Jan 26 AT 3:36 PM Taylor Wimberly 26 Comments

Google releases Android 3.0 SDK preview, Honeycomb details revealed

Today Google released a non-final preview of the Android 3.0 SDK to allow developers to test their applications with the upcoming tablet OS, inherit the new “Holographic” theme, and work on providing alternative layouts for extra large screens. The Android Developers Blog notes that applications developed with the Android 3.0 Platform Preview cannot be published on Android Market, but they will be releasing a final SDK in the coming weeks.

Also released today were updates for the SDK Tools (r9), NDK (r5b), and ADT Plugin for Eclipse (9.0.0).

The Android 3.0 platform highlights was also expanded to reveal several new features and a handful of screenshots. Android 3.0 will feature a system bar at the bottom of the screen for global status and notifications and also an action bar at the top of the screen for application control.

Similar to previous versions of Android, users will have access to five customizable home screens. Each screen offers a large grid that allows users to customize the layout of their widgets, app shortcuts, and wallpapers. The homescreen also includes the familiar launcher to access all your applications and a universal search box to easily find anything.

Multitasking is being improved with updates to the recent apps feature. Users will now be able to see snapshots of their apps actual state when they last viewed it. The virtual keyboard has been improved with tweaks to enter text faster and a Tab key was also thrown in.

New connectivity options include the ability to sync media files with a desktop computer or USB-connected camera. Users will also be able to connect a full keyboard either by USB or Bluetooth. Devices can now share network connections with the new Bluetooth tethering support.

Most of the native Android apps have received updates as well. The Browser now support the “incognito” mode found in Chrome, the Camera app has been redesigned to take advantage of the larger screen, Contacts now features a new two-pane UI to make organization easier, and the Email app also has a new two-pane UI to make things more efficient.

Developer features available in Android 3.0 include a new UI Framework for creating tablet apps, high-performance 2D and 3D graphics, support for multicore processor architectures, rich multimedia and connectivity, and enhancements for enterprise.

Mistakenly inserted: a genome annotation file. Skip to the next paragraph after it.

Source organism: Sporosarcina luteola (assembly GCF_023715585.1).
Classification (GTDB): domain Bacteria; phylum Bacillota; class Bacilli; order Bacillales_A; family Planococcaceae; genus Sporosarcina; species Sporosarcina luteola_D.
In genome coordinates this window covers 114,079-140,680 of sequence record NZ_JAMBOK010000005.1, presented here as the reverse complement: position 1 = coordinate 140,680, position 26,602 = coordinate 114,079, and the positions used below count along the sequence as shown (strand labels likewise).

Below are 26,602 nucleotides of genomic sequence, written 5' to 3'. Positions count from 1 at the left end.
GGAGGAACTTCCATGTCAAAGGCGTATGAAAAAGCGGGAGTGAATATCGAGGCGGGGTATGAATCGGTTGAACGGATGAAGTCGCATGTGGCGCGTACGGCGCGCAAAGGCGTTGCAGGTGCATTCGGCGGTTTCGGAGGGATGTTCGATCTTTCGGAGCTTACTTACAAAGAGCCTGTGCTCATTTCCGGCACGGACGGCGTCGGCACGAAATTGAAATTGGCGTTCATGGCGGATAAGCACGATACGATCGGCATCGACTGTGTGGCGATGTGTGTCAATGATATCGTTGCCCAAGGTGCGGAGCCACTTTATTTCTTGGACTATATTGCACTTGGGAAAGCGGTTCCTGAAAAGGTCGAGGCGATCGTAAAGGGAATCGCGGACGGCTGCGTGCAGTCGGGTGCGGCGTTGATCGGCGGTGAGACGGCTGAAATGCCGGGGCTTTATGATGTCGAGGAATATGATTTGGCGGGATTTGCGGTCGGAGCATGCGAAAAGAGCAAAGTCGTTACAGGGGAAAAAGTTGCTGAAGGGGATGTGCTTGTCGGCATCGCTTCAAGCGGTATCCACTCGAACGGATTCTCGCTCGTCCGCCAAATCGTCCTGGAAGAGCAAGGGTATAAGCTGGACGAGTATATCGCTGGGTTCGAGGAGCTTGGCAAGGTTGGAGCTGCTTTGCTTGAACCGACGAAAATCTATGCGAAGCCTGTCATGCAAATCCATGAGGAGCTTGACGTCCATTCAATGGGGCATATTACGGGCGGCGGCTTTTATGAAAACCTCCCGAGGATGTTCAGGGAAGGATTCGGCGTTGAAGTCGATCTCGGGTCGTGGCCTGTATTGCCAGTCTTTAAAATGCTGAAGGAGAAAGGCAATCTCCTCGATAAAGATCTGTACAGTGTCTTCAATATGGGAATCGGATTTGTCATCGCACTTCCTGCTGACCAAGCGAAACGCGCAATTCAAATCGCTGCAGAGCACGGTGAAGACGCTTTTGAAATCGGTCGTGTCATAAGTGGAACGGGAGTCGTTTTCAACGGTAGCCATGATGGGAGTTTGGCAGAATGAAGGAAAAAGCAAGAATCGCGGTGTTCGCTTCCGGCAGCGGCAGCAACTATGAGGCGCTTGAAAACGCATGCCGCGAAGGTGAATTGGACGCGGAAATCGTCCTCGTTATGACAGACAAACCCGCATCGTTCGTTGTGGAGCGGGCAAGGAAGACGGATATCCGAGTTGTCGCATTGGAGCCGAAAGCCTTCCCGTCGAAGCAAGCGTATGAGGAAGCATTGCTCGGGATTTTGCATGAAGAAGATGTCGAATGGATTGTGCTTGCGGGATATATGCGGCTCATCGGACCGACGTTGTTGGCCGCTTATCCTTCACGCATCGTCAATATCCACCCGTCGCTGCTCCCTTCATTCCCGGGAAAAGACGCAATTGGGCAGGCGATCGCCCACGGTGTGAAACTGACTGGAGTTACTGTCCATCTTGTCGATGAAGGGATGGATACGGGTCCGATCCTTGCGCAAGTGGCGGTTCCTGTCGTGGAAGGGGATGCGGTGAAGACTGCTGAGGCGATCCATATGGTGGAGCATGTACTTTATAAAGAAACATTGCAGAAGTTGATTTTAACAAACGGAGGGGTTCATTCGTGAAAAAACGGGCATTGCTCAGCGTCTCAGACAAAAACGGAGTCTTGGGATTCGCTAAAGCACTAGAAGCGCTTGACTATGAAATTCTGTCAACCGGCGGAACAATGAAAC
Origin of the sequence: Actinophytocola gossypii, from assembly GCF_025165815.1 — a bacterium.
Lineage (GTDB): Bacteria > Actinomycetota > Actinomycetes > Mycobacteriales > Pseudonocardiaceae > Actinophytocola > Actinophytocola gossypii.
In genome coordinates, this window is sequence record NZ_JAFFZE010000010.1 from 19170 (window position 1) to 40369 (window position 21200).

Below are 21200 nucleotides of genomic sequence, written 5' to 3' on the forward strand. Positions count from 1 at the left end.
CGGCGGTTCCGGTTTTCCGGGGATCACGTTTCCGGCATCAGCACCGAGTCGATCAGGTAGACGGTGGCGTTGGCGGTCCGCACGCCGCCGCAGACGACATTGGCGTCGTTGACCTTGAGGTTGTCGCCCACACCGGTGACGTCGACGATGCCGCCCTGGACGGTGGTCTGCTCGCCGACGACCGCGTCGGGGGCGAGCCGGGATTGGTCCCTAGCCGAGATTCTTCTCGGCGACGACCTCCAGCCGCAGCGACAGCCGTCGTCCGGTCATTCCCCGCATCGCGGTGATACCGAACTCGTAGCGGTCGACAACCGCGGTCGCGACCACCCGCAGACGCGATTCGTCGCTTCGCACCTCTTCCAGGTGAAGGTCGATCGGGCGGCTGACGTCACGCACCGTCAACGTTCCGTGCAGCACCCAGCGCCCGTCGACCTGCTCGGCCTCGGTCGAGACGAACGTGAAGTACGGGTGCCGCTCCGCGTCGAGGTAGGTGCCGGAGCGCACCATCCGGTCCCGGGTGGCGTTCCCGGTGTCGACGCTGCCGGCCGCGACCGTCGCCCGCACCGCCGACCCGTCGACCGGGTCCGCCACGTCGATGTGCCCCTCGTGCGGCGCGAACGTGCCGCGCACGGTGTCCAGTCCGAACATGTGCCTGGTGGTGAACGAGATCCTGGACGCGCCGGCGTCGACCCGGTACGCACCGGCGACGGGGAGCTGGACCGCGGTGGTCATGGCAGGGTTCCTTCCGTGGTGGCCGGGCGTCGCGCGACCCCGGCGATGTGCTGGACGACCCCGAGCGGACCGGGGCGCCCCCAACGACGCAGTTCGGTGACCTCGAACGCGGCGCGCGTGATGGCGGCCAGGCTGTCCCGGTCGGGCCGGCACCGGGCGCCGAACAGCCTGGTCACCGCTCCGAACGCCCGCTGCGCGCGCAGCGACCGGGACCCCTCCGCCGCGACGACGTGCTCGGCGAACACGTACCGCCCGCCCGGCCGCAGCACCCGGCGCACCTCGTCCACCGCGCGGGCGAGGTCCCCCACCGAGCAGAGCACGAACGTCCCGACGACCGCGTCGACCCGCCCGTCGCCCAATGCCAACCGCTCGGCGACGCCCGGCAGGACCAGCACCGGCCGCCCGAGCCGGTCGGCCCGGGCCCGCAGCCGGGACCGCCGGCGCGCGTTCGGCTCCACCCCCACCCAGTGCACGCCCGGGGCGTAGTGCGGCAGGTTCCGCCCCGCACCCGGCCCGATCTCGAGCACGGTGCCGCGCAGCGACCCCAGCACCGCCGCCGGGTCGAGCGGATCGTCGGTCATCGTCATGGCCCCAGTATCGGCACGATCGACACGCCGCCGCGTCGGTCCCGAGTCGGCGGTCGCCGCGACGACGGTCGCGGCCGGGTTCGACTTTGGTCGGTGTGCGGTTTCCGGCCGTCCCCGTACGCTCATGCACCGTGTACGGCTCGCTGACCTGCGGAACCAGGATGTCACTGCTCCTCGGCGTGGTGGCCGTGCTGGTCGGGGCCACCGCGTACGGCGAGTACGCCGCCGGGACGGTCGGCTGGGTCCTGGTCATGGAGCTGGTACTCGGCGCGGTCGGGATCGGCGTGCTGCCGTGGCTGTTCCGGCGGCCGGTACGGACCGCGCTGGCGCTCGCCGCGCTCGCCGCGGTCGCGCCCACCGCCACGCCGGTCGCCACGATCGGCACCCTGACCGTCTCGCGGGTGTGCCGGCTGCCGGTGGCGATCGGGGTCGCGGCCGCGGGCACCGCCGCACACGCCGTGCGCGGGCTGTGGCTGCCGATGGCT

Overall it looks like a really exciting release. Only a few more weeks and we should be getting some hands-on time with several Honeycomb tablets at MWC.

Honeycomb desktop mail_drag contacts_full_2 camera_full browser_full copy_full tasks_full homescreen_cust_port_full

Some of the highlights for Android 3.0 include:

  • UI framework for creating great apps for larger screen devices: Developers can use a new UI components, new themes, richer widgets and notifications, drag and drop, and other new features to create rich and engaging apps for users on larger screen devices.
  • High-performance 2D and 3D graphics: A new property-based animation framework lets developers add great visual effects to their apps. A built-in GL renderer lets developers request hardware-acceleration of common 2D rendering operations in their apps, across the entire app or only in specific activities or views. For adding rich 3D scenes, developers take advantage of a new 3D graphics engine called Renderscript.
  • Support for multicore processor architectures: Android 3.0 is optimized to run on either single- or dual-core processors, so that applications run with the best possible performance.
  • Rich multimedia: New multimedia features such as HTTP Live streaming support, a pluggable DRM framework, and easy media file transfer through MTP/PTP, give developers new ways to bring rich content to users.
  • New types of connectivity: New APIs for Bluetooth A2DP and HSP let applications offer audio streaming and headset control. Support for Bluetooth insecure socket connection lets applications connect to simple devices that may not have a user interface.
  • Enhancements for enterprise: New administrative policies, such as for encrypted storage and password expiration, help enterprise administrators manage devices more effectively.

Source: Android Developers Blog

Taylor is the founder of Android and Me. He resides in Dallas and carries the Samsung Galaxy S 4 and HTC One as his daily devices. Ask him a question on Twitter or Google+ and he is likely to respond. | Ethics statement

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